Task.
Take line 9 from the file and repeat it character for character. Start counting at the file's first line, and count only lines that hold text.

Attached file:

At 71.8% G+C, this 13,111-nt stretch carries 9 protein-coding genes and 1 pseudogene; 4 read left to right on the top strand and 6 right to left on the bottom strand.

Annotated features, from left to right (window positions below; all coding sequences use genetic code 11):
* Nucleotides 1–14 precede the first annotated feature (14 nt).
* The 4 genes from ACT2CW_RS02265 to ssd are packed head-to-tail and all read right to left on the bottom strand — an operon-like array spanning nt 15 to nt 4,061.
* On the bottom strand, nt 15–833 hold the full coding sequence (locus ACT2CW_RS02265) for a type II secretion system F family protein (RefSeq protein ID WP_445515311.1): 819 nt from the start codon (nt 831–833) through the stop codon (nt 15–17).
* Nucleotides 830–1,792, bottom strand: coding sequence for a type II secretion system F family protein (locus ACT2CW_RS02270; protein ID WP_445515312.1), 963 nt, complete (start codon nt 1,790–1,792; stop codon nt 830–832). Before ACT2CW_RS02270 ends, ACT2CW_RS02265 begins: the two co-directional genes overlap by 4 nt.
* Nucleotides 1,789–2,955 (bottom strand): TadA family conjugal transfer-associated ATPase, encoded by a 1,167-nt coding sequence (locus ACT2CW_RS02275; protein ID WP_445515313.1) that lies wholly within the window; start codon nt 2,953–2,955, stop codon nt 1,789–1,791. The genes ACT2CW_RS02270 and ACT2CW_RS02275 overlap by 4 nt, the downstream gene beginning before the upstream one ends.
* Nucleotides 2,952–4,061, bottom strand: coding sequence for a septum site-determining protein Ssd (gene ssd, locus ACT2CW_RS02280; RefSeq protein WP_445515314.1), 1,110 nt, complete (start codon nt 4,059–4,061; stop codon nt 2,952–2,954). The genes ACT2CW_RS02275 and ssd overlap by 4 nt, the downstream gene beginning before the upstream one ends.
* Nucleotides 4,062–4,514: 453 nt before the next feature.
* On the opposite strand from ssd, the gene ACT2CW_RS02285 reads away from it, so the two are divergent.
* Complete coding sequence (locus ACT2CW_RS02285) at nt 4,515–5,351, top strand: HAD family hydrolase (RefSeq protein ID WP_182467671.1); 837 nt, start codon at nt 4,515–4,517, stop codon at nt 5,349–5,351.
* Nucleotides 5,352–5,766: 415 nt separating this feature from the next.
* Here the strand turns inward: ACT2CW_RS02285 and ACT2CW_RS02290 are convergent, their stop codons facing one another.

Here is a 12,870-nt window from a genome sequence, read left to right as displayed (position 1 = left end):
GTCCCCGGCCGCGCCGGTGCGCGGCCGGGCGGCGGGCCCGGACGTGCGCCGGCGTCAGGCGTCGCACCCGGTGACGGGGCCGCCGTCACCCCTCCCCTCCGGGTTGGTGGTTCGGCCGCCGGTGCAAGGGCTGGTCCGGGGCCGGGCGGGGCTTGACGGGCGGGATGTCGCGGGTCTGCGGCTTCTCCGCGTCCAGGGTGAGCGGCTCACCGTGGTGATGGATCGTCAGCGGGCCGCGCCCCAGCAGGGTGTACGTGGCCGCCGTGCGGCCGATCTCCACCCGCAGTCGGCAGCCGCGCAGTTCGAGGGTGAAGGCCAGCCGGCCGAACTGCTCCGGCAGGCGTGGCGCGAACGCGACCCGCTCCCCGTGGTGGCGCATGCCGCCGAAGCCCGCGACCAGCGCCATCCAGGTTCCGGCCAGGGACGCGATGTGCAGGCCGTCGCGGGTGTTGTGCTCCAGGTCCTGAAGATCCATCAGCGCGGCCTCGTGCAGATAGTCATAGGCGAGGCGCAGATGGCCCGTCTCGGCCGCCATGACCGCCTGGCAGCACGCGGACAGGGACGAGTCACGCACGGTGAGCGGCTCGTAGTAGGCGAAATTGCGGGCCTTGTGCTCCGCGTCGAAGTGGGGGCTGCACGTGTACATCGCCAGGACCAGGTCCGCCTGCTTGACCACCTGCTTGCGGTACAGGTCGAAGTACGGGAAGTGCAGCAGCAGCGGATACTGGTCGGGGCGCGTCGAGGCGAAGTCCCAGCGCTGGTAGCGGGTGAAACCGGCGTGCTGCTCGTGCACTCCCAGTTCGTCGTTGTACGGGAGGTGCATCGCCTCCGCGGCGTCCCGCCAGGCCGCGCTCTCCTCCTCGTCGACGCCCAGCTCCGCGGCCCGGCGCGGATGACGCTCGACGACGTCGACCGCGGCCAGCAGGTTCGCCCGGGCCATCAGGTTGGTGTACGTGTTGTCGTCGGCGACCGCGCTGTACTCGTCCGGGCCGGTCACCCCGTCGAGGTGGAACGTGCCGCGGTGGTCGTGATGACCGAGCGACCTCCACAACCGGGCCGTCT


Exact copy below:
* Nucleotides 4,062–4,514: 453 nt before the next feature.